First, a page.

This series was originally published in Huffington Post as an article titled How To Get Guns Off Campuses: A Call To Action!
We will be publishing this series over the next few days. This is Part 3.
In order to continue being effective, the unprecedented grassroots campaign and protest that has emerged against campus carry in Texas over the last year should consider re-examining how resources are distributed within the movement and devote significant energy towards opening a “new chapter” to complement its current activities: the legislative action chapter. The reason for this partial shift is simple. If we don’t, we’re not going to get very much accomplished.
If you haven’t previously worked on campus carry during a Texas Legislative Session, or haven’t read the the seminal 2008 RAND study evaluating on-the-street shooting accuracy of the NYC Police Department (preview: it’s not so good) – a category that includes most of us – the rest of this albeit quite long article is highly recommended to help prepare us for what will not be an easy fight.
In Texas, here’s the rub. The time to act is now. To change laws in Texas, or block new harmful proposals, the fight has to be taken to the Texas Legislature, which only meets for 140 days every odd calendar year. This means starting in mid-January, 2017, there’s a window until May 29th, 2017 to influence legislative outcomes that won’t appear again until mid-January 2019.
If you already have a chapter against campus carry at your university or community college and want to work on campus carry in the Texas Legislature, you’ll need to get organized. If you don’t have a chapter, but want to get involved, you’ll have to start one and find other student leaders and organizations in your campus community that would be interested in joining you.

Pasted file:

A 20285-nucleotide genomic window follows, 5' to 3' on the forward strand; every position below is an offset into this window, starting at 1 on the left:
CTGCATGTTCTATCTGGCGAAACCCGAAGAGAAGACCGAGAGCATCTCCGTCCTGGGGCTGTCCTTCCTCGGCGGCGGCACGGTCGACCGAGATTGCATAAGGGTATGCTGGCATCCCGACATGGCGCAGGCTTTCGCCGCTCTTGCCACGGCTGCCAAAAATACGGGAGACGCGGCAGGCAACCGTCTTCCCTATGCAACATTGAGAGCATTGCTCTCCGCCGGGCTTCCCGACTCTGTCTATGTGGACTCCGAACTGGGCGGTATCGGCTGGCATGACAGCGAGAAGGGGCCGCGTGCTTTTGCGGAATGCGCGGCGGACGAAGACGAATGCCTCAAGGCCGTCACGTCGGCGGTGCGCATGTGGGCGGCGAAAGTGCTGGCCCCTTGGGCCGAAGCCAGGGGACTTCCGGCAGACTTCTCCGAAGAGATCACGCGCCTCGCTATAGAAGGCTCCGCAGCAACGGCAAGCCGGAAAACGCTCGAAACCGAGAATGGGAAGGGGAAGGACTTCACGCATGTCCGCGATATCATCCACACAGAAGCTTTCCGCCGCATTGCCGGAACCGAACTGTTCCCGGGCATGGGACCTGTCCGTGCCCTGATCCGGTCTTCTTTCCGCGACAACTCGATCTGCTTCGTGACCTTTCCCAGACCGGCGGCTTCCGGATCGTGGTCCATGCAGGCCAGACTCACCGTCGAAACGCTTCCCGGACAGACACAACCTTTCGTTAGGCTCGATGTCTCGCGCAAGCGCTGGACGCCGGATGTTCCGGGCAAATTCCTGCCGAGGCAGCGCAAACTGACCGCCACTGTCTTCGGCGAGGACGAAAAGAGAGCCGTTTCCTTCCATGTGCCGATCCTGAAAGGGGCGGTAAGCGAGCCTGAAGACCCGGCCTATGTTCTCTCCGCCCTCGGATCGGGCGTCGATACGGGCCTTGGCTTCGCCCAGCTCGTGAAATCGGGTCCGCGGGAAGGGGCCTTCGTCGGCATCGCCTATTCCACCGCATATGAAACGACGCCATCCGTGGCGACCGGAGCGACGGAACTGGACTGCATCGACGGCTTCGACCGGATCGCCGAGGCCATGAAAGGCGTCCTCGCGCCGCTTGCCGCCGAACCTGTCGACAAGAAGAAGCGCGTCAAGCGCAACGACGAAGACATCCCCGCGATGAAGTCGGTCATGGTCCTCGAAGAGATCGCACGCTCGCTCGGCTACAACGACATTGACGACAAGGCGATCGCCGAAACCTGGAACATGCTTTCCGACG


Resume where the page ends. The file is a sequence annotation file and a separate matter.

Although some of the below applies to Texas specifically, many of the issues involved in bringing handguns into campuses and classrooms do not. Some of the below information might therefore be helpful to readers working against campus carry in other states.
Lawmakers may find the sections on “Statistics on Texas Handgun Licensees” and “Training of Texas Handgun Licensees” helpful to inform their own work since a fair portion of this information was never introduced during deliberations over SB11 or for other campus carry bills introduced during the last four biennial legislative sessions (i.e. 2009-2015).
- Overall Goals
There are at least two immediate goals for the 2017 Texas State Legislative session:
There is at least one eventual goal:
Keep in mind, in the service of both immediate and eventual goals, our aim as campus communities is not to get guns out of Texas. It is only to get guns off our campuses, and primarily out of our buildings and classrooms.
- How to Prepare for the 2017 Texas State Legislative session
Continue reading A Call to Action!